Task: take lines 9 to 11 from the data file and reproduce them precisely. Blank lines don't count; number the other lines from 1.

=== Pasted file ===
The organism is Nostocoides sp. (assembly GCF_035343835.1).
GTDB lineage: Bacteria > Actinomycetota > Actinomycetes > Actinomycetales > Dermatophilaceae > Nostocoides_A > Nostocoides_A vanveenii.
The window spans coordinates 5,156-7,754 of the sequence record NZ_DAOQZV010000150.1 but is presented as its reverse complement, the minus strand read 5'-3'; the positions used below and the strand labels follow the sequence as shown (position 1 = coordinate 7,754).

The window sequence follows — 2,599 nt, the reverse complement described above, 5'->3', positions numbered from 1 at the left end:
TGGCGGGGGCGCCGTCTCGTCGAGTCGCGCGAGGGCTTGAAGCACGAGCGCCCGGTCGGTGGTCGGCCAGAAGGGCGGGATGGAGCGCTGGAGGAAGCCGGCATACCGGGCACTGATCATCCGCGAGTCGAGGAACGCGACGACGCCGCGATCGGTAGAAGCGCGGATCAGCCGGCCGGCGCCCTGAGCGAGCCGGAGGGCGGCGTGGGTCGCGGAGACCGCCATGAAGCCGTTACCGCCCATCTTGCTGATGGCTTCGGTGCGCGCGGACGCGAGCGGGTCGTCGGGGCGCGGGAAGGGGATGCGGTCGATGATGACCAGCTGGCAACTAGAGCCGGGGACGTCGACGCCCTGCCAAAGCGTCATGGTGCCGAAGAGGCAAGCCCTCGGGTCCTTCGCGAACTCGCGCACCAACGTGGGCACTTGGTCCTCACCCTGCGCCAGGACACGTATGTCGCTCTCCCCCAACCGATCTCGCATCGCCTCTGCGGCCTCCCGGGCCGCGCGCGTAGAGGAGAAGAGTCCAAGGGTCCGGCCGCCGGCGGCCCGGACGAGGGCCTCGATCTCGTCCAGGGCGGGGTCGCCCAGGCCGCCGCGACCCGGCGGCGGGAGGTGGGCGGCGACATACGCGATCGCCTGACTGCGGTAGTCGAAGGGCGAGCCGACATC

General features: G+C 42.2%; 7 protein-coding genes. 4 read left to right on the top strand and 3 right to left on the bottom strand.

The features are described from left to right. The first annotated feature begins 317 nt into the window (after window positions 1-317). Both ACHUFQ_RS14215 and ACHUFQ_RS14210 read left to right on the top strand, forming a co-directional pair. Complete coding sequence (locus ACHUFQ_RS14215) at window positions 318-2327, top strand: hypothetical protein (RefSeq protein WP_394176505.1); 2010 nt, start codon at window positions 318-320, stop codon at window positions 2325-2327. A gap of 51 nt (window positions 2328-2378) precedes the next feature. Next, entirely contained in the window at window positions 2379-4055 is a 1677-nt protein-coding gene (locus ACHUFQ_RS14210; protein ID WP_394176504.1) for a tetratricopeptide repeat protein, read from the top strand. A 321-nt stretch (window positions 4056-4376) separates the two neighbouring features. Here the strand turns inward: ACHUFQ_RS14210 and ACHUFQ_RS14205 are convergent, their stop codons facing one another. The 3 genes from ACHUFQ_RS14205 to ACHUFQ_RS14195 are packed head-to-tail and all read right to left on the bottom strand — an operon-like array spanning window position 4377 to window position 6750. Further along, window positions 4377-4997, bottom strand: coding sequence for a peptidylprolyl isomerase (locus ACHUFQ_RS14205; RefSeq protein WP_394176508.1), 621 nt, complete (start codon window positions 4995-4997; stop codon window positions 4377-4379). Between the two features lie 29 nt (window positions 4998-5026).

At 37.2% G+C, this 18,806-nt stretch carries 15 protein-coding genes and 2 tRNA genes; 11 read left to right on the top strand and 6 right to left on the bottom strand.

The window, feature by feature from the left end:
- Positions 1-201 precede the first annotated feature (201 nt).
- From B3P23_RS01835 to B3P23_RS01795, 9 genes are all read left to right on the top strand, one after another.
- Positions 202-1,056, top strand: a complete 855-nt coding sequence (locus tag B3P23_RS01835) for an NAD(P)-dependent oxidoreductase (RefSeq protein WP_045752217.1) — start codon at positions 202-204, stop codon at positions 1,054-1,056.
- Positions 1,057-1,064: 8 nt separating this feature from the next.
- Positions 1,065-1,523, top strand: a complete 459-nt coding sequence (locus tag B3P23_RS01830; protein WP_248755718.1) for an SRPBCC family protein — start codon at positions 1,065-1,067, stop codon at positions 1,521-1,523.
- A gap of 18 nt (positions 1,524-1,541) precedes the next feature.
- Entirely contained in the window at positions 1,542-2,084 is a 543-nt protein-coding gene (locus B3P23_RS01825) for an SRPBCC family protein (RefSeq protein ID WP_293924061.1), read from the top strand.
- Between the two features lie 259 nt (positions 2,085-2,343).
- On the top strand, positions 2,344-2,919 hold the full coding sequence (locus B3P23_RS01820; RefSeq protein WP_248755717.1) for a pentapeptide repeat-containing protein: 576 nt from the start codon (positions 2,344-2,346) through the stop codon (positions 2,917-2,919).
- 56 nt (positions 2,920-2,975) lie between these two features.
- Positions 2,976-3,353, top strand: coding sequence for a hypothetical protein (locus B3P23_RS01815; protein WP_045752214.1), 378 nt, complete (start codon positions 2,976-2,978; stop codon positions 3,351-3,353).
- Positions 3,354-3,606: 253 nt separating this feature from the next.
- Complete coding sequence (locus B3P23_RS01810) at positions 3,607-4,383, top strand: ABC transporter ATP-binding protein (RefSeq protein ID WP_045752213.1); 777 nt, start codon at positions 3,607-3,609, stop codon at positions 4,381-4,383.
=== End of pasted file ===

The window, feature by feature from the left end:
- Positions 1-201 precede the first annotated feature (201 nt).
- From B3P23_RS01835 to B3P23_RS01795, 9 genes are all read left to right on the top strand, one after another.